As soon as I will have received my final grading on the thesis, I will publish it here under some creative commons license. For the future of the code I have some good news too: Another student at my university and a good friend of mine at that, has taken over the development of the Phantom protocol as his own Master/Diploma Thesis. This means another talented programmer will be able to work full time on the implementation of other aspects of Phantom, which is great! I presume he will soon make a public appearance himself and announce his targets of development here.

I myself will also stay at the project and support it henceforth. We are also thinking of presenting our progress on one of the upcoming conferences. If so, we will inform you about that here.

Till then, stay tuned - generic, decentralized, unstoppable, unbreakable anonymity will come to you. :-)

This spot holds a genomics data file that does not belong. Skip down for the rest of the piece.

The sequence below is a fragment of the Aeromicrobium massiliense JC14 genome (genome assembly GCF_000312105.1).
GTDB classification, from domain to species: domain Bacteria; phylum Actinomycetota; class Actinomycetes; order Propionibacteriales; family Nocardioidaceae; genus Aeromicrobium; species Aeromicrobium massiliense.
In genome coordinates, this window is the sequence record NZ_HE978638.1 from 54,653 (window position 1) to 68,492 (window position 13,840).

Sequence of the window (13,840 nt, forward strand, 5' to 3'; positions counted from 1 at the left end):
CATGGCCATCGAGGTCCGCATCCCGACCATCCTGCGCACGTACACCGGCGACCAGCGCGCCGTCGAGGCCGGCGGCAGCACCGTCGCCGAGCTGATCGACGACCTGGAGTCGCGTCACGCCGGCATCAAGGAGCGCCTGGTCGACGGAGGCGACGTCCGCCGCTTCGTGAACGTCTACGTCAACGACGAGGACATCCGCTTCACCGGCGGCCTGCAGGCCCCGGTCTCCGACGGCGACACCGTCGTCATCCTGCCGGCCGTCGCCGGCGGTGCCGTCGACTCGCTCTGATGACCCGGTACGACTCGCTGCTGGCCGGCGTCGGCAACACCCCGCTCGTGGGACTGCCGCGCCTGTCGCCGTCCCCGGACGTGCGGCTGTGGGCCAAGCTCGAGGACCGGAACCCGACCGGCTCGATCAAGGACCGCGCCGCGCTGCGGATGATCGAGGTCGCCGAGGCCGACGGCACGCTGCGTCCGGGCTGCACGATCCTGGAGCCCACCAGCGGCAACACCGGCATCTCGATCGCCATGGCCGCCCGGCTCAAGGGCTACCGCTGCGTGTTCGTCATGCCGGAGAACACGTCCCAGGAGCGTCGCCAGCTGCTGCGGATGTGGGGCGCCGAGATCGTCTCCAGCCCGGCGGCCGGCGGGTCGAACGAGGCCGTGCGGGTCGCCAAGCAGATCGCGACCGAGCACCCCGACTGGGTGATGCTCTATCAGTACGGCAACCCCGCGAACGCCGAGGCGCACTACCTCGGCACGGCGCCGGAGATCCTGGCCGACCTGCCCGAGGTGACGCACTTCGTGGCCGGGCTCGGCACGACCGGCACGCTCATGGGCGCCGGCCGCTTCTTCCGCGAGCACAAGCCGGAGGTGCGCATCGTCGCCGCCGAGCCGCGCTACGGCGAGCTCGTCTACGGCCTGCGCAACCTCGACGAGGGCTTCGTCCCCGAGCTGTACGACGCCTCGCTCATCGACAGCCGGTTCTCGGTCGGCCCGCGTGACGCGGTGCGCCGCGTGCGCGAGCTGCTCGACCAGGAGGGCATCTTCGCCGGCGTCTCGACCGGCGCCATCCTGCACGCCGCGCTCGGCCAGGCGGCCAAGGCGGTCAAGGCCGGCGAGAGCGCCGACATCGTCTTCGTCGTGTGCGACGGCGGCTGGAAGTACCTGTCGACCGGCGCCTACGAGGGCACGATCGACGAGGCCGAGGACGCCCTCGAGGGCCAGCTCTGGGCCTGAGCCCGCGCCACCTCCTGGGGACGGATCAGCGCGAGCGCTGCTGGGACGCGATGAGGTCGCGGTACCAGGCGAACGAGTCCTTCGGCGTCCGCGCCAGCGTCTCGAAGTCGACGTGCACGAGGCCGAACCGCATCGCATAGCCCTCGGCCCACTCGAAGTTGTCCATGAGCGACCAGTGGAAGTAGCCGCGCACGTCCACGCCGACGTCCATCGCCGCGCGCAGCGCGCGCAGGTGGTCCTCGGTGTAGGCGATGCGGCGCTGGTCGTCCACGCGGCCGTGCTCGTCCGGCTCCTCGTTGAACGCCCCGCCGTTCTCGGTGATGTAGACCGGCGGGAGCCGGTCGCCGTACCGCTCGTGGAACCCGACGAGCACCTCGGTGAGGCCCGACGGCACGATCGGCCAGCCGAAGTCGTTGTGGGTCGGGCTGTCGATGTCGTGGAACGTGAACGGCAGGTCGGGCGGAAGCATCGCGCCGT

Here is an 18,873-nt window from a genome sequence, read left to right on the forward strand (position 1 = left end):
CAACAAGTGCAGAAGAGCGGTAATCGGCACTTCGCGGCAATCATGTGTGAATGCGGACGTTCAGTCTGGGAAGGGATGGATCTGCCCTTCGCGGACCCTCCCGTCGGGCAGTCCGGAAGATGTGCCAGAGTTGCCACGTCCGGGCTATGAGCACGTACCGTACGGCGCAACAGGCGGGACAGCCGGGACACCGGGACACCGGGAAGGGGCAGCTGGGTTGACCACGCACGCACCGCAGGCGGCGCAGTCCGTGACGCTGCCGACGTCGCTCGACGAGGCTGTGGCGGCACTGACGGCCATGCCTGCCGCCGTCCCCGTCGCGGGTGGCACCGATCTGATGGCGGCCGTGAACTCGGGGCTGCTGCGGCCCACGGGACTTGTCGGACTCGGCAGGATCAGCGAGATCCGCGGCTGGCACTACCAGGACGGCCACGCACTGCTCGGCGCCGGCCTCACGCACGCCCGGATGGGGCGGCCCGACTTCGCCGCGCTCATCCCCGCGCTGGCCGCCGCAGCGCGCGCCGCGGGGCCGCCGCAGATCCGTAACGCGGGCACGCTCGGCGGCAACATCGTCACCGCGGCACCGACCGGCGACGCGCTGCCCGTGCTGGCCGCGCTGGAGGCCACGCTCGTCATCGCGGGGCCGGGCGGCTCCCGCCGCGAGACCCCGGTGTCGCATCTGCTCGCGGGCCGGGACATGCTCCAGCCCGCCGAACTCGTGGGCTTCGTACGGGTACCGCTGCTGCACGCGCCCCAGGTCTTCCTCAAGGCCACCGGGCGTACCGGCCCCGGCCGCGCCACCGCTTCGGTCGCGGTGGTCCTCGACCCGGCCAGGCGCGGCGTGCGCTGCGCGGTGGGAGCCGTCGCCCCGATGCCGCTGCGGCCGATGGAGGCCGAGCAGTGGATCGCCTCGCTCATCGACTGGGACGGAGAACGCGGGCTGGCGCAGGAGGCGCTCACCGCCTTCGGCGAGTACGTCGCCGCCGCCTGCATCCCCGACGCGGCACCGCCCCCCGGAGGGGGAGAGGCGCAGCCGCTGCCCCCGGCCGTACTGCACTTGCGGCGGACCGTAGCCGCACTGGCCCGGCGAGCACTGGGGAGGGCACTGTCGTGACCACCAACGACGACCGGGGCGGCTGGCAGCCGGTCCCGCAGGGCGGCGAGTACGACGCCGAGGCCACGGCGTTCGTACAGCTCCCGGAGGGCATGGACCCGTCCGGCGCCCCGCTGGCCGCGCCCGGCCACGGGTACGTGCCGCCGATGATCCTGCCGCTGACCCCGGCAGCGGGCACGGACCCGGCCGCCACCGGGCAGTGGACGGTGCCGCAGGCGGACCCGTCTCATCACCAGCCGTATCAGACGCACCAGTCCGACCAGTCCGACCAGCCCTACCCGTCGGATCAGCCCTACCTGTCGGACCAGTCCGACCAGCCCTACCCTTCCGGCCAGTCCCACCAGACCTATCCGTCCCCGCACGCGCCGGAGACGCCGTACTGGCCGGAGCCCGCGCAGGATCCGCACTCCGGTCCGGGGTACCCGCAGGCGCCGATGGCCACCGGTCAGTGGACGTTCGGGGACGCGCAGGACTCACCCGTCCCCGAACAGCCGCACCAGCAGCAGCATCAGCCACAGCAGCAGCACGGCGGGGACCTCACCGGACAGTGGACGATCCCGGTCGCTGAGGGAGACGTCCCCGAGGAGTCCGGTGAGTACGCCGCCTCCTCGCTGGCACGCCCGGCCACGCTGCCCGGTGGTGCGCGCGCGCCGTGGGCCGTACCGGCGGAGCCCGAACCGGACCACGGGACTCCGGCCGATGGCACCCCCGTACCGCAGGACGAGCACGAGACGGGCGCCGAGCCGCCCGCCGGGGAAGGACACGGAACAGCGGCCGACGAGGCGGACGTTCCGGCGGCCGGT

Monday, May 18, 2009

Announcement: Implementation of Phantom as Master Thesis

To all people involved or interested in this project:
Searching for a topic for my Diplomarbeit (~ Master Thesis) a friend (Leslie) told me about this project and after reading through the white paper, I felt it would be great if Magnus' concept could become reality.
So I formulated a thesis covering the basics of the protocol and looked for a thesis supervisor, which I found in Lars from FoeBud (a German civil rights and data privacy organization, similar to the Electronic Frontier Foundation).

So what does that mean for this project?